5) Lack of greenery/grass in cities. For all the mountains and rivers in this country, it's pretty much a concrete jungle. There are so many people here that even small towns are a mass of apartment skyscrapers and cement block schools. Only small areas have trees lining the streets, and finding a patch of grass is nigh impossible. Even parks are patches of sand/gravel rather than lawns. Schools rarely have grass playgrounds/soccer pitches, though the wealthy ones will have plastic grass to make things look a bit brighter. One thing I love doing on a Sunday is taking a drive around Cape Town and looking at all the beautiful houses and gardens, and it's very rare to find anything like that here because there just isn't enough space for gardens. We;re very privileged in South Africa to have the space we do.
|Gyeongju, my favourite Korean city.|
6) Cookie-cutter towns. Following on from the above point, the lack of aesthetically pleasing architecture is very depressing and something we foreigners comment on quite often. I don't know why, but Korea does not seem to bother about this kind of thing. Perhaps it's a waste of time/money/labour? Considering apartment blocks are erected in mere weeks, it's not surprising that every town looks exactly the same. "Just get the thing built!" Every now and then you'll find an interesting-looking building, but they're mostly square and grey until the neon signs light up at night. The exception to this is Gyeongju, which is gorgeous and has lots to see.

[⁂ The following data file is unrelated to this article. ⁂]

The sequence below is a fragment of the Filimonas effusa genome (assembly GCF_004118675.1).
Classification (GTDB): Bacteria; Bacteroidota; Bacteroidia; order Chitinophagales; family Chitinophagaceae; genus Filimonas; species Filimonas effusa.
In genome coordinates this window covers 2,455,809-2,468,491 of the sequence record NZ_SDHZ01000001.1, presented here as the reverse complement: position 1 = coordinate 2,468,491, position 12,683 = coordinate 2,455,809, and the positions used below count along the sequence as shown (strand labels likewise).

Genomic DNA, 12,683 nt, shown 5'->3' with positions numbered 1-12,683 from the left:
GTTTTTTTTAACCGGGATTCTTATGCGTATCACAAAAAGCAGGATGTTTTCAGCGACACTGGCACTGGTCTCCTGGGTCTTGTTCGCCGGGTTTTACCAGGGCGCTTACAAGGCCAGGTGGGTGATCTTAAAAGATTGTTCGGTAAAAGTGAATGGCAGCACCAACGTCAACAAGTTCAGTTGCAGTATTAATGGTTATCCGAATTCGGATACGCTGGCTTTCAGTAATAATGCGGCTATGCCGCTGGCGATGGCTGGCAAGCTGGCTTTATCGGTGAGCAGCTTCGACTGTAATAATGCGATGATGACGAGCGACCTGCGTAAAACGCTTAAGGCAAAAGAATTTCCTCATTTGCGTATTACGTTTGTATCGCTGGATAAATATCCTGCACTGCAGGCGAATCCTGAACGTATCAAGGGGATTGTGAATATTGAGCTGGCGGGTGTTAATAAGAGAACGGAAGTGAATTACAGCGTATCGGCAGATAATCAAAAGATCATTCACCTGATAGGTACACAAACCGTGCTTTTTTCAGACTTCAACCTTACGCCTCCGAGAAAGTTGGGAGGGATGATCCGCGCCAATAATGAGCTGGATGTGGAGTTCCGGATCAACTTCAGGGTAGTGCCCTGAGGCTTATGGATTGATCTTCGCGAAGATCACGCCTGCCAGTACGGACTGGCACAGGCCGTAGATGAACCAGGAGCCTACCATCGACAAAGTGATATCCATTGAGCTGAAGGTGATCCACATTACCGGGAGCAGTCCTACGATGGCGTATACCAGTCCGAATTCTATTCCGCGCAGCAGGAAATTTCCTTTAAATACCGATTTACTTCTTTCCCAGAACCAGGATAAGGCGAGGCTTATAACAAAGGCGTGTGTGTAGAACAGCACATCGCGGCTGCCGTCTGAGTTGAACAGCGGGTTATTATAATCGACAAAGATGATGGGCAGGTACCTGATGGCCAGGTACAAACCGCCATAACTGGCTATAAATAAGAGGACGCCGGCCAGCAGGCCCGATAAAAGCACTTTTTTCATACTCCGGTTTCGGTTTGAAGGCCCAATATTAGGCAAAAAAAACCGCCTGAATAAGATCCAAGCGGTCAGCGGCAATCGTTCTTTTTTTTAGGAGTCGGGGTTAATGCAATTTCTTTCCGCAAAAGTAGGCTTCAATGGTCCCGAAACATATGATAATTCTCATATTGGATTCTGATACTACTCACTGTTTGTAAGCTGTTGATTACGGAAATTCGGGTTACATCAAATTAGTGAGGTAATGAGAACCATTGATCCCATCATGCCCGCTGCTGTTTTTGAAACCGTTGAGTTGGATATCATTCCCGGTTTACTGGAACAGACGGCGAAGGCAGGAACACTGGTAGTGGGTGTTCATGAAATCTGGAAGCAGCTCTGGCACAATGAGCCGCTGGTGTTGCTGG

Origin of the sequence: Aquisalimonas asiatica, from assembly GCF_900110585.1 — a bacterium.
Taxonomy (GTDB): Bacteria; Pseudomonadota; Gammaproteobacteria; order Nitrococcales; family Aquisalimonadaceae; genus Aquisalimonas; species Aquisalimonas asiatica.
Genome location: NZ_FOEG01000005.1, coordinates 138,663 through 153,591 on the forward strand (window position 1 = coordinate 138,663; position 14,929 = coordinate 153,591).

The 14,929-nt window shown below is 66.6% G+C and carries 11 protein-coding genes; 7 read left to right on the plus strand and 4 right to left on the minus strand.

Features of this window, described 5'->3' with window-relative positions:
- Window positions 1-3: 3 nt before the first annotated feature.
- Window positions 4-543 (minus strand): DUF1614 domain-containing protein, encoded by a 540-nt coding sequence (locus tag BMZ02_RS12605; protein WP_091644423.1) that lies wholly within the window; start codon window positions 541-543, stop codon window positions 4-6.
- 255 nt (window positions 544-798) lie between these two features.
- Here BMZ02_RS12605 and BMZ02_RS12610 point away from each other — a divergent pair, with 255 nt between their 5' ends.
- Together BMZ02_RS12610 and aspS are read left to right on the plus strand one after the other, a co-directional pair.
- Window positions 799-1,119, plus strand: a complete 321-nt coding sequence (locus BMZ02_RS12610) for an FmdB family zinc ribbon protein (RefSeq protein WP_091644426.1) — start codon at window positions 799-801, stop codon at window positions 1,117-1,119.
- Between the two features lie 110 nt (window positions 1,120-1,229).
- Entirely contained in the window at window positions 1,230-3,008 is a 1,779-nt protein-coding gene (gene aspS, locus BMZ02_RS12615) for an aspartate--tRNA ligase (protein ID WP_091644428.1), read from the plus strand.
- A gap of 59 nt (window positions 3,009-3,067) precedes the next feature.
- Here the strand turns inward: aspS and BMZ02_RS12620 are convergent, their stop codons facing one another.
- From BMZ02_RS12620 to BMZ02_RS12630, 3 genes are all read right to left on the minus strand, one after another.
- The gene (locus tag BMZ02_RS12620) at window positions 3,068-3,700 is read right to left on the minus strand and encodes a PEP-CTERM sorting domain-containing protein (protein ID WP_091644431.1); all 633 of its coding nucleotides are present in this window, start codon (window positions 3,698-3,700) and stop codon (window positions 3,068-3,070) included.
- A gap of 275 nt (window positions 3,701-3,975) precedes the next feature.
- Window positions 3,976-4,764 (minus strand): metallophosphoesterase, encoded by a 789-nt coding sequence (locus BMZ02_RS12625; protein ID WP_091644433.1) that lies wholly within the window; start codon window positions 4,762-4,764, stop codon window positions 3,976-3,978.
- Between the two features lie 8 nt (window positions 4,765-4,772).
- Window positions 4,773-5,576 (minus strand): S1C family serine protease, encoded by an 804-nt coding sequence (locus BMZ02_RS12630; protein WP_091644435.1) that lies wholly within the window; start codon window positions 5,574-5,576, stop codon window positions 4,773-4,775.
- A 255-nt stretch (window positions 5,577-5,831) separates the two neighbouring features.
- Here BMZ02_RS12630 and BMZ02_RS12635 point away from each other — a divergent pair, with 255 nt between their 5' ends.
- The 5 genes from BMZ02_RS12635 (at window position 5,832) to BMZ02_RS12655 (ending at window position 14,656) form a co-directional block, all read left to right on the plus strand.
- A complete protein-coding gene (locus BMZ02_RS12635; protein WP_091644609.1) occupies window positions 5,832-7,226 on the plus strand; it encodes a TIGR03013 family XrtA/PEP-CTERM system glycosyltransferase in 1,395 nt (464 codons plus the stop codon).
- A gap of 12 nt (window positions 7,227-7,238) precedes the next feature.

7) Strong hierarchical structures and changing schedules. One thing that irritates me the most about working in Korea is the complete disrespect for someone else's time or opinions if they're younger/less experienced than you. We jokingly call it 'Dynamic Korea', meaning everything can change at a moment's notice, and nothing you say can change it. Classes are cancelled after you've prepared for them, a co-teacher asks to use your lesson period because they haven't finished their curriculum on time, you get told at the last minute about a function you have to attend, etc. Then, having to go through three people just to get permission for something small is beyond me. I can't ask the principal for anything, I have to ask my co-teacher, who must ask the head of department, who must ask the vice-principal, who then asks the head honcho. "Yes, you can leave for 10 minutes to go to the bank." Well thanks for the answer, two hours later! I know it's the culture, but it's something that annoys most of us no end.